Stop praying! orders human rights commission
By Canadian Catholic News
Western Catholic Reporter
May 23, 2008
The Quebec human rights commission has asked members of the Saguenay city council to stop praying before its meetings.
In a May 15 release, the commission said the city contravened its obligation to be neutral by starting its public meetings with the recitation of a prayer.
The members of a municipal council are the representatives of the state, said M. Gaetan Cousineau, commission president.
They have the right to their personal beliefs, but, during the exercise of their public functions, they do not have the right to favour or give the impression of favouring one religion more than any other.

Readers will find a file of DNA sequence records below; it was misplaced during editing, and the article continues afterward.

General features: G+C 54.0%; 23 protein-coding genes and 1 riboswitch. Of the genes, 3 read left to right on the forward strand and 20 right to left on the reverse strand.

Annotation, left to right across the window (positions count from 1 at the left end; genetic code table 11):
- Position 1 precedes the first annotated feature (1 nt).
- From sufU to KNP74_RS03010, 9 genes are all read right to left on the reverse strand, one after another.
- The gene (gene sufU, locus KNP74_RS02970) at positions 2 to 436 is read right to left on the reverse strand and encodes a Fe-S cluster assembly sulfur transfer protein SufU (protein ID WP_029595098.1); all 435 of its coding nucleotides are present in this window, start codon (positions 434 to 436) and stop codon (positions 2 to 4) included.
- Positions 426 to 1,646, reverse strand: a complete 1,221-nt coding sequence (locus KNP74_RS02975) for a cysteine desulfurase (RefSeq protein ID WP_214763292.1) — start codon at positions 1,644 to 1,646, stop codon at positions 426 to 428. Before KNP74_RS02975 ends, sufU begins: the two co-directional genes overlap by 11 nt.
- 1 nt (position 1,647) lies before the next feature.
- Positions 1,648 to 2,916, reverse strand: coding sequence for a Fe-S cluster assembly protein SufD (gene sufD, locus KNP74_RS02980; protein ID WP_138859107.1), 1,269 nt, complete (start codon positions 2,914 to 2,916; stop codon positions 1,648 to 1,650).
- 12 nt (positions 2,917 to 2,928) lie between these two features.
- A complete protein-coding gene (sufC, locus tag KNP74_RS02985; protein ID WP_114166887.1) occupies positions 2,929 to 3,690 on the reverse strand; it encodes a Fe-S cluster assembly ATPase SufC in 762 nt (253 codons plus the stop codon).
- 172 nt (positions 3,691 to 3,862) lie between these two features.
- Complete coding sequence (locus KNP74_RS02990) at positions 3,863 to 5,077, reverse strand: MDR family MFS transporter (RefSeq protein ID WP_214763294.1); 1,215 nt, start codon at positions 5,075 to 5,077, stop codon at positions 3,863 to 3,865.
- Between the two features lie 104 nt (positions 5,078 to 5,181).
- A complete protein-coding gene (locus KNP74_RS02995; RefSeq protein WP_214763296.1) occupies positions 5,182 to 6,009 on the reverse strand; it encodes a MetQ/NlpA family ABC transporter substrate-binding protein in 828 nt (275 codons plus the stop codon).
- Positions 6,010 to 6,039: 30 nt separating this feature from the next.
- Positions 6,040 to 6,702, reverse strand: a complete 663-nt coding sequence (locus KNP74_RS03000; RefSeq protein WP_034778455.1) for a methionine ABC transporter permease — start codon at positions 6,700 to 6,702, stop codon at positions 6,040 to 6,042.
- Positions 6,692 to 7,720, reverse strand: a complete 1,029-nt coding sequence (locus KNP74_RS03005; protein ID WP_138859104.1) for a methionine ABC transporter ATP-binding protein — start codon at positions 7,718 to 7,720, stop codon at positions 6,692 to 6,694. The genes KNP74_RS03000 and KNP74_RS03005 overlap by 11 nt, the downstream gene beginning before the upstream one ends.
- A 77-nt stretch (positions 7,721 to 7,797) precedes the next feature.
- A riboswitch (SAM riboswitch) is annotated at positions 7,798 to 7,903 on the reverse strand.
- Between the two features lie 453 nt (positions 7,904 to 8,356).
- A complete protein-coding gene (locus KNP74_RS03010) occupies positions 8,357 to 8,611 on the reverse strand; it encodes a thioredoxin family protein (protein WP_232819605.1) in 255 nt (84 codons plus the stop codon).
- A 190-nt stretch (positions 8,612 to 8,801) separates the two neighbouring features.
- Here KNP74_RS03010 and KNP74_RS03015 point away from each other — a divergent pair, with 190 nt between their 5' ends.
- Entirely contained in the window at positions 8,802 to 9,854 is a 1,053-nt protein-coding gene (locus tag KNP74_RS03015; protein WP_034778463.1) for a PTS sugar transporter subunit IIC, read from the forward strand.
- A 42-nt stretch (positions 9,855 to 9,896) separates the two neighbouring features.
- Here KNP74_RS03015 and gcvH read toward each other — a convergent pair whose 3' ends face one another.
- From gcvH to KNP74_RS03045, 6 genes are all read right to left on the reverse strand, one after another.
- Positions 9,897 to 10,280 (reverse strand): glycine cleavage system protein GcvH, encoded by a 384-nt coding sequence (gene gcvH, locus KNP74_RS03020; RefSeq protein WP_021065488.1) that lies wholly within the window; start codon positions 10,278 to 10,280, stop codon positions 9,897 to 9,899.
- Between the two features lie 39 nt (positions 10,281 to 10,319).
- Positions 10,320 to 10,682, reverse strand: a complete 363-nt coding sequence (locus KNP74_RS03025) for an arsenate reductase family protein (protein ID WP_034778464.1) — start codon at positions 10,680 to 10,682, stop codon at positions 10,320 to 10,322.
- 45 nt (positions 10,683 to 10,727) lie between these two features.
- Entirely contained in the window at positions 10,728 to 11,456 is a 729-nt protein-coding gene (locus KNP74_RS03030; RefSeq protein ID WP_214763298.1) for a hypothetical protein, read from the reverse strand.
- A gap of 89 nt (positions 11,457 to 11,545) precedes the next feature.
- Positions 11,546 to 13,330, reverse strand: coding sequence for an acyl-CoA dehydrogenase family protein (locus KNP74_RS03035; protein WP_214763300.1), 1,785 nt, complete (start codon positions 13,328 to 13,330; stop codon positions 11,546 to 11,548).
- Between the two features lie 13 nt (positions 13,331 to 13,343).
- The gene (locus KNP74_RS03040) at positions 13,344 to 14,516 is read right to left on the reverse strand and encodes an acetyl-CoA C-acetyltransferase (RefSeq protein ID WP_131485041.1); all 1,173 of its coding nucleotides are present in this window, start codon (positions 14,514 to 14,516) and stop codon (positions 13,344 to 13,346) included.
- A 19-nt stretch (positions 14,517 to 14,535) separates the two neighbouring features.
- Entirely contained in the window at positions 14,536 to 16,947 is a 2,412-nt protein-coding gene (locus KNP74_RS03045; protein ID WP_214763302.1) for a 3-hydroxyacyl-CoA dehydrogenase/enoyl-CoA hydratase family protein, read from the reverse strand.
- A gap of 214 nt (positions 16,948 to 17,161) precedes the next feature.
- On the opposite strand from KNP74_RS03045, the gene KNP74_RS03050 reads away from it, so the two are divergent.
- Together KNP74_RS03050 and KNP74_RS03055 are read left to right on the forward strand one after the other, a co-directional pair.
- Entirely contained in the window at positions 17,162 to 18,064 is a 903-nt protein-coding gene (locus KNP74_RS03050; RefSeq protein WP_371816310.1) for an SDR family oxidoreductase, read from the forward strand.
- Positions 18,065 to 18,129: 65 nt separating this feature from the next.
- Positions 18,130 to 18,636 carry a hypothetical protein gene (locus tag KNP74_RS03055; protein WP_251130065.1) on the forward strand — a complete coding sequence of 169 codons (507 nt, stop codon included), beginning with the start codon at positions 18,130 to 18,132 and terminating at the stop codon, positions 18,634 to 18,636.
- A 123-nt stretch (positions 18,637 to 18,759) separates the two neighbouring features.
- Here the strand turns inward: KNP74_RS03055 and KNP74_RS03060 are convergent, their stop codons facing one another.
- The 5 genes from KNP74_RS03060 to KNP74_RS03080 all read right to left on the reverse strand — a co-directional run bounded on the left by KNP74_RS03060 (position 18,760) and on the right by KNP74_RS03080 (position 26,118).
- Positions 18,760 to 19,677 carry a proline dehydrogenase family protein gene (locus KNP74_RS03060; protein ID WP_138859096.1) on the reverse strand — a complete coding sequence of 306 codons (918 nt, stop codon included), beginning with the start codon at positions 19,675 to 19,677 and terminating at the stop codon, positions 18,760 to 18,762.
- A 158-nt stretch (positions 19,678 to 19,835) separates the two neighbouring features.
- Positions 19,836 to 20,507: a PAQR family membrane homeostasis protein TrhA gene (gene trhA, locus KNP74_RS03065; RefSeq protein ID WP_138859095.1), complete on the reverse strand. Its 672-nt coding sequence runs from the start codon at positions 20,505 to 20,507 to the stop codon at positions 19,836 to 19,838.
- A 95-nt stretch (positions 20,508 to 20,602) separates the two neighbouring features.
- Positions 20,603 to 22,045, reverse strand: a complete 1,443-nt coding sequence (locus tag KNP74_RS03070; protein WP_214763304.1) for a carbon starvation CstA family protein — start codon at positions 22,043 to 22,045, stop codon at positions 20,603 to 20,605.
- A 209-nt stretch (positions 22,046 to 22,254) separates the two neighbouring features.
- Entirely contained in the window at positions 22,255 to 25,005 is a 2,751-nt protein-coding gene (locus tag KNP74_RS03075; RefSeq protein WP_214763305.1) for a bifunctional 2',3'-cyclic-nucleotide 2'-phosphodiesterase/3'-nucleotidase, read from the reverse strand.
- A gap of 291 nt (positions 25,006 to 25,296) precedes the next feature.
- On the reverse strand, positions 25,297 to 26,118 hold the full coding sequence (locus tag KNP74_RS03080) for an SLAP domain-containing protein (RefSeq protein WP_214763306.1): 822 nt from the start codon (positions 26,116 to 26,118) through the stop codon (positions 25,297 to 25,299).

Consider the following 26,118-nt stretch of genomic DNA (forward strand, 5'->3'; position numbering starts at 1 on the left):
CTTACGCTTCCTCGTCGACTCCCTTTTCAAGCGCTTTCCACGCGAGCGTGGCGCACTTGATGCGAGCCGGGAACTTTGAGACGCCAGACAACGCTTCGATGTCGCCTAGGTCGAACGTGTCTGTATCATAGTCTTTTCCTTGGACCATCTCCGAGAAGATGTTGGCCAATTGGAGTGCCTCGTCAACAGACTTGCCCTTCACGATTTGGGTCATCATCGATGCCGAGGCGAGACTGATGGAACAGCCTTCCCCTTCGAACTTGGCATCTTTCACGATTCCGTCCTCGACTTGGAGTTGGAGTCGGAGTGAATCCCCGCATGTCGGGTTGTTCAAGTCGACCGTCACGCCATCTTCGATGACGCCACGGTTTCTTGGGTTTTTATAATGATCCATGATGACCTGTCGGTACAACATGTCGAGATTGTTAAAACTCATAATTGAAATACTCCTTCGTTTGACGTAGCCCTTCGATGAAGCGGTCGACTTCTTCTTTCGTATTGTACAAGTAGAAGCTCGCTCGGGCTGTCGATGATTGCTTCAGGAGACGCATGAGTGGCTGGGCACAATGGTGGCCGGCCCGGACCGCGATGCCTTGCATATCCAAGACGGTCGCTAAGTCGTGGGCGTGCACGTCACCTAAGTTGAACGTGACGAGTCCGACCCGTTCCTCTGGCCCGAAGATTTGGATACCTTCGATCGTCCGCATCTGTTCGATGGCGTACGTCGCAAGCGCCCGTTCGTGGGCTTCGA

But Saguenay Mayor Jean Tremblay said he had no intention of stopping the practice.
For me, God is much more important than the commission. When I arrive on the other side, maybe in 10 years, 20 years, they won t ask me if I follow the commission, they will ask me if I follow God, Tremblay told CBC News May 15.
Jason Kenney, federal secretary of state for multiculturalism and Canadian identity, found the order surprising.
Freedom of religion is a foundational principle in Canada and communities, in my view, have every right to exercise it as they see fit, Kenney said May 15.
Elected local politicians are accountable to their voters, not to some unaccountable commission with quasi-judicial powers that doesn t even have due process.